(chăt'Әm), 1708–78, British statesman, known as the Great Commoner. Proud, dramatic, and patriotic, Chatham excelled as a war minister and orator. He was the father of William Pitt.
A member of a family whose wealth had been made in India, he entered Parliament in 1735. With his older brother he became a member of a group known as "Cobham's cubs" (after their leader Lord Cobham) or the "boy patriots," who opposed the ministry of Sir Robert Walpole, particularly its foreign policy, and supported Frederick Louis, prince of Wales, in his quarrel with King George II. After the fall (1742) of Walpole, Pitt was the leading critic of Lord Carteret (later earl of Granville) in his conduct of the War of the Austrian Succession.
Although detested by the king, Pitt entered the government as postmaster general of the forces in 1746 and won great popularity by his unusual honesty in refusing the usual perquisites of that office. He was dismissed in 1755, but the early disasters in the Seven Years War gave him such an opportunity to denounce government policies in his eloquent speeches that in 1756 George II was forced to call on him to become a secretary of state. The next year he formed a coalition ministry with Thomas Pelham-Holles, duke of Newcastle.
Pitt wished to conduct the war primarily against the French to win imperial supremacy, a policy popular with the mercantile interests and with the generally anti-French public. His subsidies to Frederick II of Prussia, his efficient handling of military supplies, his shrewd choice of commanders, his insistence on naval expansion, and his ability to raise English morale resulted in the defeat of the French power in India and the capture of the French provinces in Canada.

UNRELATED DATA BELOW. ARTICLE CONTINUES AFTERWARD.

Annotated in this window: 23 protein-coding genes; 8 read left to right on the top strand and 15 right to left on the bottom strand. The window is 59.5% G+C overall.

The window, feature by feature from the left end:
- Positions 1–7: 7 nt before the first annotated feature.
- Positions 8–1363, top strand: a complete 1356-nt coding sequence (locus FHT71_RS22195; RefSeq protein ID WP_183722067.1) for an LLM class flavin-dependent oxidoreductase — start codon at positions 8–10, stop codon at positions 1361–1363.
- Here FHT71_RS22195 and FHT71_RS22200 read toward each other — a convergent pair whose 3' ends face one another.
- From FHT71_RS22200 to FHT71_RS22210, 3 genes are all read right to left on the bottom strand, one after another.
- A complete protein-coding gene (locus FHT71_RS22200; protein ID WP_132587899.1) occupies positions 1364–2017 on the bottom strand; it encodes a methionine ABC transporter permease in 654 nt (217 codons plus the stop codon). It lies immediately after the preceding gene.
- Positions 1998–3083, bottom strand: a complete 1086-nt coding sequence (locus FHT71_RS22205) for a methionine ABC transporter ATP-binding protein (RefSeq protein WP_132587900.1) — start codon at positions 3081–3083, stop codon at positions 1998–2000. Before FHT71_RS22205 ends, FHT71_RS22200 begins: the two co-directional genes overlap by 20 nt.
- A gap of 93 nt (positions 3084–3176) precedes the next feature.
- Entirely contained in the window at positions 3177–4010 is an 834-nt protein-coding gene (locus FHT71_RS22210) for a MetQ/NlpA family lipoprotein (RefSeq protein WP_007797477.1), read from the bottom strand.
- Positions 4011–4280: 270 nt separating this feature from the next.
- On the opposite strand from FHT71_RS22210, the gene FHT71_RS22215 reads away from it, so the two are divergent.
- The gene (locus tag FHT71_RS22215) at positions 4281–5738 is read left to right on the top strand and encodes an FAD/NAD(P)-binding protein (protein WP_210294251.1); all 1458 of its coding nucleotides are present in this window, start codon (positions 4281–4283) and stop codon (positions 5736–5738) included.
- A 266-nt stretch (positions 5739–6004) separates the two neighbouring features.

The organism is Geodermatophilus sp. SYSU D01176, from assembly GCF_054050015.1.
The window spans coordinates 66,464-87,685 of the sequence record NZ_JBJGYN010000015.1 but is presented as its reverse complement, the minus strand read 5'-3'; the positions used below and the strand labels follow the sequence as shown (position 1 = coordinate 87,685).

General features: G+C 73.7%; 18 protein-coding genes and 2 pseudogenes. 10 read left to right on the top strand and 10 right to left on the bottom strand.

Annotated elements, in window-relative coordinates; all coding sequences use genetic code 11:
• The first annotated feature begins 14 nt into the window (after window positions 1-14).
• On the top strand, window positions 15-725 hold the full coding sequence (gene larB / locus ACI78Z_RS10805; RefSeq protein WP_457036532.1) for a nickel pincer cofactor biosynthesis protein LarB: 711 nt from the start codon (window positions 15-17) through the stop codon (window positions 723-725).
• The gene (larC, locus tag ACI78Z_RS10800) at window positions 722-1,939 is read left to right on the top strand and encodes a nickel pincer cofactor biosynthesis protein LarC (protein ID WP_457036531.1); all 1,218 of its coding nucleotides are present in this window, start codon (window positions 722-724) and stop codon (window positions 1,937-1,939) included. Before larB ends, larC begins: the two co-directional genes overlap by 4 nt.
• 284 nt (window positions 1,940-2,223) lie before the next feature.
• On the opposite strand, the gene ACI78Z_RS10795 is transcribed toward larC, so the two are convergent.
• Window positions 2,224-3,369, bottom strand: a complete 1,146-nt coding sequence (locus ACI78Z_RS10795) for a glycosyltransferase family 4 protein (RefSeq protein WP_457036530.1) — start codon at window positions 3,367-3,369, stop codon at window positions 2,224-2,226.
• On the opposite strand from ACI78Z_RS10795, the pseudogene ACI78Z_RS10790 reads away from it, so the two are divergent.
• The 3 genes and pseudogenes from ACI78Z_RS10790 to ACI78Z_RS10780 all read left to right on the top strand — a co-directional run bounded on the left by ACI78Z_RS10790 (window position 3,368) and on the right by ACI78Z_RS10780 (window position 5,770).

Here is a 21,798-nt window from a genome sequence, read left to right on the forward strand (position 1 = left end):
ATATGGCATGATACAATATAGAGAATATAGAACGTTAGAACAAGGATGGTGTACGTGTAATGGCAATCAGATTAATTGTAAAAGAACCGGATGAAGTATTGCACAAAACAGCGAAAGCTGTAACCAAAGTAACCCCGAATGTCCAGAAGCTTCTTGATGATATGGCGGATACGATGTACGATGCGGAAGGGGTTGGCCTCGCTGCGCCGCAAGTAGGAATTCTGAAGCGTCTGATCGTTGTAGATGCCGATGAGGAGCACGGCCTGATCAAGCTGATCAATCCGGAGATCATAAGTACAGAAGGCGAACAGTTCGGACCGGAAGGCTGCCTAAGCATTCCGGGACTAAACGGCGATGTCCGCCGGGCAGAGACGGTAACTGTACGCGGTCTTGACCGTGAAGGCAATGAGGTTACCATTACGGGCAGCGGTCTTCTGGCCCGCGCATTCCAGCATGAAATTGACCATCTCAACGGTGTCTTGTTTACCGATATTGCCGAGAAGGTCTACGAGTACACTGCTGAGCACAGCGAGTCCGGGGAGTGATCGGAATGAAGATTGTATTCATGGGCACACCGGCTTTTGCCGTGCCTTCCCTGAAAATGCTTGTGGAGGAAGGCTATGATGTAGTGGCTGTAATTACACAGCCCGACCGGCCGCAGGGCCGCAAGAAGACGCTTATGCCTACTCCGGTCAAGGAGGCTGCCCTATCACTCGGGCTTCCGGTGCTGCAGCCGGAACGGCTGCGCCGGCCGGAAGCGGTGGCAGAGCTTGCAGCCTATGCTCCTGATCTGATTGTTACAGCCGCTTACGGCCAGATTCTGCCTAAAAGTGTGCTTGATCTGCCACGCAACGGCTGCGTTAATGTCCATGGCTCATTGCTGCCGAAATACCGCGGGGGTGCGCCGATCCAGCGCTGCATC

After the accession of George III, however, Pitt was forced to resign (1761), and he fiercely denounced the terms of the Treaty of Paris (1763), by which the war was concluded. He joined the opposition in protesting the prosecution (1763) of John Wilkes and the imposition of the Stamp Act (1765) on the American colonies.
In 1766, Pitt was recalled to office as lord privy seal, accepted the title earl of Chatham, and formed such a broadly based ministry that it was soon impossibly divided. Troubled by increasing mental illness and gout, Chatham exercised little control over this administration, and his chancellor of the exchequer, Charles Townshend, not only sabotaged his plans to reorganize the East India Company but passed the ill-fated Townshend Acts (1767). In virtual retirement from 1767, he resigned office in 1768.
In his rare speeches in the House of Lords thereafter, he urged conciliation of the American colonies, and after the outbreak of the American Revolution he favored any peace settlement short of granting the colonies independence. On this issue he broke with the Whigs, and his last speech was a plea against the disruption of the empire he had done so much to build. At its conclusion he collapsed and was carried home to die.
- B. Williams (1913, repr. 1966), O. A. Sherrerd (1952), J. H. Plumb (1953, repr. 1965), and J. W. Derry (1962).
- D. A. Winstanley, Lord Chatham and the Whig Opposition (1912, repr. 1966).